More results from combining development cooperation and trade activities

In the coming years, the Netherlands will invest more in the combination of foreign trade and development cooperation. Dutch businesses combine knowledge and expertise with an enterprising spirit.

The government therefore plans to encourage them to take the plunge and do business in developing countries more often. The government also wants to introduce more focus in connecting Dutch businesses to development resources. That will benefit both the countries concerned and the Netherlands

This is one of the main new themes of Minister for Foreign Trade and Development Cooperation Liesje Schreinemacher’s policy document Doing what the Netherlands is good at, which was approved by the cabinet on Friday.

The document outlines policy for the years ahead. ‘A lot of what we’re already doing works very well,’ says Ms Schreinemacher.

‘At the same time, the world has changed dramatically in the past few years. Climate action has become more urgent, COVID-19 has led to even greater inequality, and the war in Ukraine has turned the global economy and global food supplies upside down. There are many challenges where the Netherlands can and must make a difference. Poverty and climate change are root causes of terrorism and irregular migration. What happens far from home also affects us here in the Netherlands. Focus is the key theme of the new policy. We will focus on what clearly works, and on the very best Dutch sectors and knowhow, and do more in fewer countries.’

Investing more in development cooperation

The development budget will increase. Ultimately, an additional €500 million per year will be made available. The Netherlands will use this money to do more in fewer countries and in fewer areas. The focus will be on what the Netherlands is good at – water, agriculture and sexual and reproductive health and rights, for example.

The Netherlands has decided to focus on vocational education to prepare young people for work, and will leave primary education to other donors. ‘Young people in Africa say that work is their main priority,’ says Ms Schreinemacher. ‘Due to the coronavirus pandemic, global poverty and inequality have increased for the first time in decades. That calls for substantial investment, in vocational education and other areas, like healthcare.’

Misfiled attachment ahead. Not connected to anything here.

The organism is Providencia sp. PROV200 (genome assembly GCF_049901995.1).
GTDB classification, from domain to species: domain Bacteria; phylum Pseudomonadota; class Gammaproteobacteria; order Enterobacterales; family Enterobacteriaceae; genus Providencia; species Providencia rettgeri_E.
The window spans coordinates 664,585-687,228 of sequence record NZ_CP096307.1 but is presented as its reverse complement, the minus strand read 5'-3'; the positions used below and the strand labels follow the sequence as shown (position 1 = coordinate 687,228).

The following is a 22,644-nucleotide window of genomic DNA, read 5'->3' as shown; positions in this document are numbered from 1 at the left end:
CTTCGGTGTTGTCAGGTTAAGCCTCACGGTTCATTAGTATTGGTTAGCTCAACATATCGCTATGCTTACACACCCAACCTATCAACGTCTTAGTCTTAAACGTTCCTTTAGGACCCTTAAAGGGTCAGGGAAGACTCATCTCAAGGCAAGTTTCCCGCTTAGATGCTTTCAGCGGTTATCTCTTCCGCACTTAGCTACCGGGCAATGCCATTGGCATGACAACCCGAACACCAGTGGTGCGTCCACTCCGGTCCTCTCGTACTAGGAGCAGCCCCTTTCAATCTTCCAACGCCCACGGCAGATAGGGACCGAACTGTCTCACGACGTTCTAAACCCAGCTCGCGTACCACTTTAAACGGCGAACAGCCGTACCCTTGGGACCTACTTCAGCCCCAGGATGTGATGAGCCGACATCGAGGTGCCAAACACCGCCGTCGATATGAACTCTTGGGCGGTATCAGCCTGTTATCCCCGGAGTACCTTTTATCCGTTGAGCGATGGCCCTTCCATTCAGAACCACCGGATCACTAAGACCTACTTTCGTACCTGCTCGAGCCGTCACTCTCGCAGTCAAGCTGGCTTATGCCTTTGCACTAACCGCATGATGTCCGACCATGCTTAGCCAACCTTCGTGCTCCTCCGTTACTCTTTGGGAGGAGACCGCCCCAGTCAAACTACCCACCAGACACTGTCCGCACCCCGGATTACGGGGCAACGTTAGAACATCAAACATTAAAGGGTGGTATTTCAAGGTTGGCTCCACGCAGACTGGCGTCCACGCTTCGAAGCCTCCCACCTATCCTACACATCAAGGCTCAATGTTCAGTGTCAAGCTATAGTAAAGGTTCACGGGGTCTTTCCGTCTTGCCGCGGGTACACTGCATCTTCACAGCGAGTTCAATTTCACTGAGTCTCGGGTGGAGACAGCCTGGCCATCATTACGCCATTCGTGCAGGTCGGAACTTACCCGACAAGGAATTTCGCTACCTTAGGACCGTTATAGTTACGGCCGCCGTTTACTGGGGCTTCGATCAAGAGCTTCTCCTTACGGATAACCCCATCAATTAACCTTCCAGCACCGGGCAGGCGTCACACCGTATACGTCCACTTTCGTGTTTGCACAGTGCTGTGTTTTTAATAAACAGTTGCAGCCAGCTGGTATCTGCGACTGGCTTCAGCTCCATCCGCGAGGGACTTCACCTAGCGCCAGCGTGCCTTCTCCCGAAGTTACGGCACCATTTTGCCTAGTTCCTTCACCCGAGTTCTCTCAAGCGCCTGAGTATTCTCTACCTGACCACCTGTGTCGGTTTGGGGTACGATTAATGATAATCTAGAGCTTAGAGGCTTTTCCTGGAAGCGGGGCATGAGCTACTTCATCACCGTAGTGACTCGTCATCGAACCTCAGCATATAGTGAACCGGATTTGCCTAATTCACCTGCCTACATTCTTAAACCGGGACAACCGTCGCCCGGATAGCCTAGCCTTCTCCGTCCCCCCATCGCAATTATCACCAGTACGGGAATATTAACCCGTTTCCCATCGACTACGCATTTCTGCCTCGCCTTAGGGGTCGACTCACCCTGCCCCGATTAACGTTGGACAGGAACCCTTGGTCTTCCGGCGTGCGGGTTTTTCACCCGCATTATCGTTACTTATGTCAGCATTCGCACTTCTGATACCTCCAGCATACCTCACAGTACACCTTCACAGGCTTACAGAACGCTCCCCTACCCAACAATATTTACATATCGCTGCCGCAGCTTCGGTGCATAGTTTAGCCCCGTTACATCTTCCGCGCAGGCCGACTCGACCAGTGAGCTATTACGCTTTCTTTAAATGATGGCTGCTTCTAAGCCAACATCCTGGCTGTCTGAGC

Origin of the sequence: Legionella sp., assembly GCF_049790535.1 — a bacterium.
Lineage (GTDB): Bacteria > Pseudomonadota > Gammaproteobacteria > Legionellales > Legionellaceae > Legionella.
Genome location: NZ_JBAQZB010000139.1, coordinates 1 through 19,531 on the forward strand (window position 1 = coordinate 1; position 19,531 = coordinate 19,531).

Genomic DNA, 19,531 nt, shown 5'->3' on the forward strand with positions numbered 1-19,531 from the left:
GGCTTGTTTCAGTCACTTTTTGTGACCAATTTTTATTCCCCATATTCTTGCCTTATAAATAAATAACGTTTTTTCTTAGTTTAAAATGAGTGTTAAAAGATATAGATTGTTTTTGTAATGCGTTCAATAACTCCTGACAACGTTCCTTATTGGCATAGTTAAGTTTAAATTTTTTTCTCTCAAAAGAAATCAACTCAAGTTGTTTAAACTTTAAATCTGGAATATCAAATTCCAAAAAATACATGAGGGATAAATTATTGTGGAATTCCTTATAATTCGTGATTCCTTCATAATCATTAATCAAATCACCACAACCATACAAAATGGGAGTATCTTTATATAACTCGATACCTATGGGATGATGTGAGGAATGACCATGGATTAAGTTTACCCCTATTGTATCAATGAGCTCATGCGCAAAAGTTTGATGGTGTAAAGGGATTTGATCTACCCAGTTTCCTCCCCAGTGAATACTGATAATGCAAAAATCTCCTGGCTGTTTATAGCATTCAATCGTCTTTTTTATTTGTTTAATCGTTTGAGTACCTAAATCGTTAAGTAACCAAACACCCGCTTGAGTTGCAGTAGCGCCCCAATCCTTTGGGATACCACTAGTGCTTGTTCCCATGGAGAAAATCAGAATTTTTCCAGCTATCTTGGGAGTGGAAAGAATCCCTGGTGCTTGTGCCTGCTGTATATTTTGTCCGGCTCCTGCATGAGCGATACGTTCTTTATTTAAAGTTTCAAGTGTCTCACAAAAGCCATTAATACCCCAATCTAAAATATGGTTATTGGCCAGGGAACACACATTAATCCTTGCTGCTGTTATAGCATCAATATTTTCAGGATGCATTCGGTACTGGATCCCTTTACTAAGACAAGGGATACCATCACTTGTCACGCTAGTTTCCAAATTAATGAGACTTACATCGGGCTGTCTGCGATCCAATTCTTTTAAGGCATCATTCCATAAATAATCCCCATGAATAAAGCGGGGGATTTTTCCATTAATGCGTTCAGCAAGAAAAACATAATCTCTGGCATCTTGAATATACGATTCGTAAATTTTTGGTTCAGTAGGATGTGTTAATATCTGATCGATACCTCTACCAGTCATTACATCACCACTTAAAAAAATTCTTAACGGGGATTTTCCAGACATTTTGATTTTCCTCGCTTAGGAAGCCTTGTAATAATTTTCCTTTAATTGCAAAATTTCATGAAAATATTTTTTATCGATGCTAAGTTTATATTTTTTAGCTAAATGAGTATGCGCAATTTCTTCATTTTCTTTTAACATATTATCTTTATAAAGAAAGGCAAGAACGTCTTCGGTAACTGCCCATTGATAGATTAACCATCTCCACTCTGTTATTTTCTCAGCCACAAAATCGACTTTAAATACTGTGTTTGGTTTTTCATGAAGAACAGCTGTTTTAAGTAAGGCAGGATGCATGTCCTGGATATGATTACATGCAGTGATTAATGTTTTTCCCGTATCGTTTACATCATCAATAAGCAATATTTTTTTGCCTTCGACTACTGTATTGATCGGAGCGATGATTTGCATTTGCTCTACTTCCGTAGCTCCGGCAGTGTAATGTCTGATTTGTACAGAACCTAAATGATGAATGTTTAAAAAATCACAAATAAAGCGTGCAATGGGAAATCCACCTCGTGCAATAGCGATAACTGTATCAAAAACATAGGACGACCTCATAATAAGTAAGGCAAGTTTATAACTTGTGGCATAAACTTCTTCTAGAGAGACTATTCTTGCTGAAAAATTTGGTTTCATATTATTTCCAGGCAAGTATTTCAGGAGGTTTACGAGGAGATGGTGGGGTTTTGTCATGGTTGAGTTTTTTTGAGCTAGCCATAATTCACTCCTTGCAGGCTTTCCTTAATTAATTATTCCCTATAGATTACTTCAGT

The Sahel, the Horn of Africa, the Middle East and North Africa will continue to be the focus regions of policy because of the extreme poverty that exists there. The humanitarian aid budget will also rise by €150 million to €520 million a year. And the government will earmark extra money for reception in the region, to reduce irregular migration.

More opportunities for Dutch businesses in developing countries

There is still a world to win from combining development cooperation with trade and investment. ‘The new policy will respond more effectively to this in the next few years,’ says Ms Schreinemacher. ‘Dutch businesses are among the leading players in several sectors – water, nutrition and logistics, for example.  By encouraging them to invest in developing countries, we will be helping those countries to develop, while Dutch businesses will gain access to promising new markets.’

The Netherlands will be investing a sum that gradually rises to €190 million extra a year. Combined action will focus on 14 countries – eight in Africa, four in Asia, one in South America and one in Europe (Ukraine). ‘Climate action in particular has become more urgent,’ says Ms Schreinemacher. ‘And that’s where Dutch expertise can bring added value. Where possible, we’ll connect Dutch companies to development funds earmarked for climate action. We’ll deploy extra staff for this purpose, in The Hague and at the embassies.’

In Ukraine too, the Netherlands has opted for a combined approach, and will explore how Dutch businesses can use their expertise to make a meaningful contribution to the reconstruction of the country.

SMEs and Dutch earning capacity

For a trading country like the Netherlands, with its open economy, a pro-active trade agenda is essential. Policy on foreign trade will also be more focused, targeting 25 countries. SMEs and startups in particular can count on support from the government.  

‘My aim now and in the future is to help our entrepreneurs achieve international success. The Netherlands earns a third of its income abroad. SMEs active in digitalisation and sustainability can certainly contact our embassies.’ 

Fair and sustainable trade agreements are part of this pro-active trade agenda. ‘The EU is a powerful player in the field of global trade,’ remarks the minister. ‘And we need to make use of that. Through the EU we can introduce higher standards, like decent wages and sustainable growth. And we can ensure a level playing field for our businesses.’